Keras model training generates subsequent versions of a model after each epoch. The model weights are adjusted, and as a result, a new version of the model is created. Each new version will have varying performance levels as evaluated against a validation set.
Training and validation loss will decrease with the number of training epochs if everything goes well. However, the best model is rarely obtained at the end of the training process.
In the overfitting case – in starting, both training and validation losses decrease as training progresses. At some point, the validation loss might start increasing, even though the training loss continues to decrease. From this point on, subsequent model versions produced during the training process are overfitting the training data.
These model versions are less likely to generalize well to unseen data. In this case, the best model would be the one obtained at the point where the validation loss started to diverge.
A much better way to handle this is to stop training when you measure that the validation loss is no longer improving. This can be achieved using a Keras callback.
Keras EarlyStopping callback interrupts training once a target metric has stopped improving for a fixed number of epochs. For instance, this callback allows you to interrupt training as soon as you start overfitting, thus avoiding having to retrain your model for a smaller number of epochs.
#Monitors the model’s validation loss
#Interrupts training when validation loss has stopped improving for more than one epoch (that is, two epochs)
callbacks_list = [
#You monitor validation loss, so it should be part of the model’s metrics.
#Note that because the callback will monitor validation loss and validation accuracy, you need to pass validation_data to the call to fit.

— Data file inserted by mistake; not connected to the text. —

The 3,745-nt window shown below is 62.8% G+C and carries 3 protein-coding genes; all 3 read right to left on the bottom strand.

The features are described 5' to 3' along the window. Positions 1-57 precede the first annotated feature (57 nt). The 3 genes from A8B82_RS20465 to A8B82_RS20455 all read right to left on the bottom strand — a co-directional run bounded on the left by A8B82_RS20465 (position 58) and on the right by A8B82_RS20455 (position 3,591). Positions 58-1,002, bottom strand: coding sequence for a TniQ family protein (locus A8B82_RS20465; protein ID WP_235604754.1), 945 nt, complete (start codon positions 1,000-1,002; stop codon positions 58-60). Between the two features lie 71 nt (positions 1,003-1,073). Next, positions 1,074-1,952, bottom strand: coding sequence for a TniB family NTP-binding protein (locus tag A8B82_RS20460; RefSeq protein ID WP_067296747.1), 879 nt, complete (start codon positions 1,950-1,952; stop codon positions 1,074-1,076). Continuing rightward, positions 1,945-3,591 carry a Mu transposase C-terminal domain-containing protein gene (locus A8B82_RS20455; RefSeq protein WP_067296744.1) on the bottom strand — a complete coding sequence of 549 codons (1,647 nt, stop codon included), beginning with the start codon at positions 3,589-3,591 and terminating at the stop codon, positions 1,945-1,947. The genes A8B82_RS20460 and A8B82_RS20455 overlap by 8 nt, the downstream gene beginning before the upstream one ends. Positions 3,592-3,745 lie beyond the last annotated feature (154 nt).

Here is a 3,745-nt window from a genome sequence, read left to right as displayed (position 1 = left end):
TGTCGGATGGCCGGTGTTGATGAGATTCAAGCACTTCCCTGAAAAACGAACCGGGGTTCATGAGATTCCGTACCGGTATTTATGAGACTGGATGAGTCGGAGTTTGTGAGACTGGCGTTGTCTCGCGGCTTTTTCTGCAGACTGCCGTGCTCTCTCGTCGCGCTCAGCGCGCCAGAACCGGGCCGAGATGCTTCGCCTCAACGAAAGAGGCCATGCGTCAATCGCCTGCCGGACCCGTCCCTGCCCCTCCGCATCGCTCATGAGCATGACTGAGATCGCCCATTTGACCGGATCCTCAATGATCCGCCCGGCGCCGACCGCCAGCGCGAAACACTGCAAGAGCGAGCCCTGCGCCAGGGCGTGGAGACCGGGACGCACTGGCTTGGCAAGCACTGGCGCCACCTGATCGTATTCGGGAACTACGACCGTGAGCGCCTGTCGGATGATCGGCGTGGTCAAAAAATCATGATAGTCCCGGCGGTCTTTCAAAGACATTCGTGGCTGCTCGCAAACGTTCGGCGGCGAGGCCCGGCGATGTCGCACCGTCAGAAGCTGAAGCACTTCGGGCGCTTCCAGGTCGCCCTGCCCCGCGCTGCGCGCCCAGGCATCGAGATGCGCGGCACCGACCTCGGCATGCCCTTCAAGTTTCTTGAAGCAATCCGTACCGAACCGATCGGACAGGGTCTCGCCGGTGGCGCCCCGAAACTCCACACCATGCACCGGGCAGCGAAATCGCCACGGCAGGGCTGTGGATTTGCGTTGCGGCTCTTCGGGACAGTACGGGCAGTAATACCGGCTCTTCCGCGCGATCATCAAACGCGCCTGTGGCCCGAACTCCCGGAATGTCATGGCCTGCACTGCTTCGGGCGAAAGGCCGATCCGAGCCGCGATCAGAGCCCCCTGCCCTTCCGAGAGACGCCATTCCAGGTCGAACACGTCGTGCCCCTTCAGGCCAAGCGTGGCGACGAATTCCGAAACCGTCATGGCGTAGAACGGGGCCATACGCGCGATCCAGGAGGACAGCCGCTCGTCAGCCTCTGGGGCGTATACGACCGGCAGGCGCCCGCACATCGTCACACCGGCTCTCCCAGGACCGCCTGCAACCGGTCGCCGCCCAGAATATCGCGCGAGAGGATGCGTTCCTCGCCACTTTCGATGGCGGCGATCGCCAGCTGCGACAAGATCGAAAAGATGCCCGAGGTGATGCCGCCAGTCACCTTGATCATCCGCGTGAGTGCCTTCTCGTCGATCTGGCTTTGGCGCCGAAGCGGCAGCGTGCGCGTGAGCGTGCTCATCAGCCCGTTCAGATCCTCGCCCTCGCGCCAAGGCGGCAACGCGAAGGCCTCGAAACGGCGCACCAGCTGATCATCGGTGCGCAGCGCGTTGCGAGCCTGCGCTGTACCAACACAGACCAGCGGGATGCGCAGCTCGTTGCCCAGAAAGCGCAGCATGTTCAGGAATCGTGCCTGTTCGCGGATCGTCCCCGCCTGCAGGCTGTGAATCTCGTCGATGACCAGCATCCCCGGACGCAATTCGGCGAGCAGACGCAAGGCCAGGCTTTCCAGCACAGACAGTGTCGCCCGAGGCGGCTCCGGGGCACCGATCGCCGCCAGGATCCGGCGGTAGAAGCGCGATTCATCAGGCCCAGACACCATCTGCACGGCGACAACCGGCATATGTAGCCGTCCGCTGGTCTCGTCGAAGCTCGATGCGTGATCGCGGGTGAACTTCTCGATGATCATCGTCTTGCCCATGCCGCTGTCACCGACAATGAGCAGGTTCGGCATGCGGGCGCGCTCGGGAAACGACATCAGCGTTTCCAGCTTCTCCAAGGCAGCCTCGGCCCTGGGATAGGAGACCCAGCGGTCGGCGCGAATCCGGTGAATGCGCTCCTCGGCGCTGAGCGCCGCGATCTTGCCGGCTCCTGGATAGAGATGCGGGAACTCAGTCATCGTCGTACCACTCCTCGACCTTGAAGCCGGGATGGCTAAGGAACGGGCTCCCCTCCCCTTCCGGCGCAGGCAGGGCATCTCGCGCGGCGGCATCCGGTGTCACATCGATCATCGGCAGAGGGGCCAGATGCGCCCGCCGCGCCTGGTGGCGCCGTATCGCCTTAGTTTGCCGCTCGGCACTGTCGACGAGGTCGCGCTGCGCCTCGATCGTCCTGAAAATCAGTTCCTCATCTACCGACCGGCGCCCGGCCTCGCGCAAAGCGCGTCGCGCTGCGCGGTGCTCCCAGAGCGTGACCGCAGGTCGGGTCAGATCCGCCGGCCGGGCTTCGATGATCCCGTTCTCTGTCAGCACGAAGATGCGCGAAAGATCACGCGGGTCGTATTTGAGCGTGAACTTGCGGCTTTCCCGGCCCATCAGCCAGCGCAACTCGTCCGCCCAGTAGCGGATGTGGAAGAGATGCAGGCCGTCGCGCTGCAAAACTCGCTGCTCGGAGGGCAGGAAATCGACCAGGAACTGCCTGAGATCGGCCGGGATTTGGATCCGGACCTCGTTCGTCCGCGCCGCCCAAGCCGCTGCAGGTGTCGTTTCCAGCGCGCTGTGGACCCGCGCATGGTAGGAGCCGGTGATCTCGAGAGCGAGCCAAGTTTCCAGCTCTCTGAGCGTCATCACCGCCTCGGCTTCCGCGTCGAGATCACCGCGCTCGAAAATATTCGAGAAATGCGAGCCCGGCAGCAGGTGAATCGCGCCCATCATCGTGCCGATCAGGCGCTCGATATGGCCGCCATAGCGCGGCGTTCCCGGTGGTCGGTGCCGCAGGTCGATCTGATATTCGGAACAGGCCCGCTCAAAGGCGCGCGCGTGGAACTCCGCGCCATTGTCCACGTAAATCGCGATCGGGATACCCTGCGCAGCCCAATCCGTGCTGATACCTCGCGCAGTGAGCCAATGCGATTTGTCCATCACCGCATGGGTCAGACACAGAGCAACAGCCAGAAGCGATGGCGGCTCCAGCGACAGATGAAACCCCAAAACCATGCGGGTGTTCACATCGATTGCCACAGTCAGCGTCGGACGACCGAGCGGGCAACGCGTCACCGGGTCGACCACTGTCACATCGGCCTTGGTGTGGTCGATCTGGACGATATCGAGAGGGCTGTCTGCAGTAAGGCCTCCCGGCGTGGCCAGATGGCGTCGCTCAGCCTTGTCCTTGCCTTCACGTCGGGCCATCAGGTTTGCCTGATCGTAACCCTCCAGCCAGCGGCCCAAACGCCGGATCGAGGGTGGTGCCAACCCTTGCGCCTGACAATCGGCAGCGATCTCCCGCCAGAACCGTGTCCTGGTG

If you pass metrics.Metric objects, monitor should be set to metric.name. If you're not sure about the metric names you can check the contents of the `history.history` dictionary returned by history = model.fit().
keras.callbacks.EarlyStopping is passed to the
model.fit and that is called by the model at various points during training. It has access to all the available data about the state of the model and its performance, and it can interrupt training, save a model, load a different weight set, or otherwise alter the state of the model.
Which parameters should be used for early stopping?
Up to this point, we used validation loss as our target metric to identify the best model during training. Why validation loss you might ask?
This metric is calculated on the entire validation set after the weight updates, in order to ascertain the model’s performance on the unseen data or the model’s ability to generalize on data that it has not directly.
It seems that the training loss is always less than the validation loss. But, both of these cases happen when training a model.
The validation set can be easier than the training set. For example, data augmentations often distort or occlude parts of the image.
Training loss is measured after each batch, while the validation loss is measured after each epoch, so on average the training loss is measured ½ an epoch earlier. This means that the validation loss has the benefit of extra gradient updates.
Regularization is typically only applied during training, not validation and testing. For example, if you’re using dropout, the model has fewer features available to it during training.
However, validation loss or training loss might not be that relevant to your particular use case or domain, and any other metric can be used instead.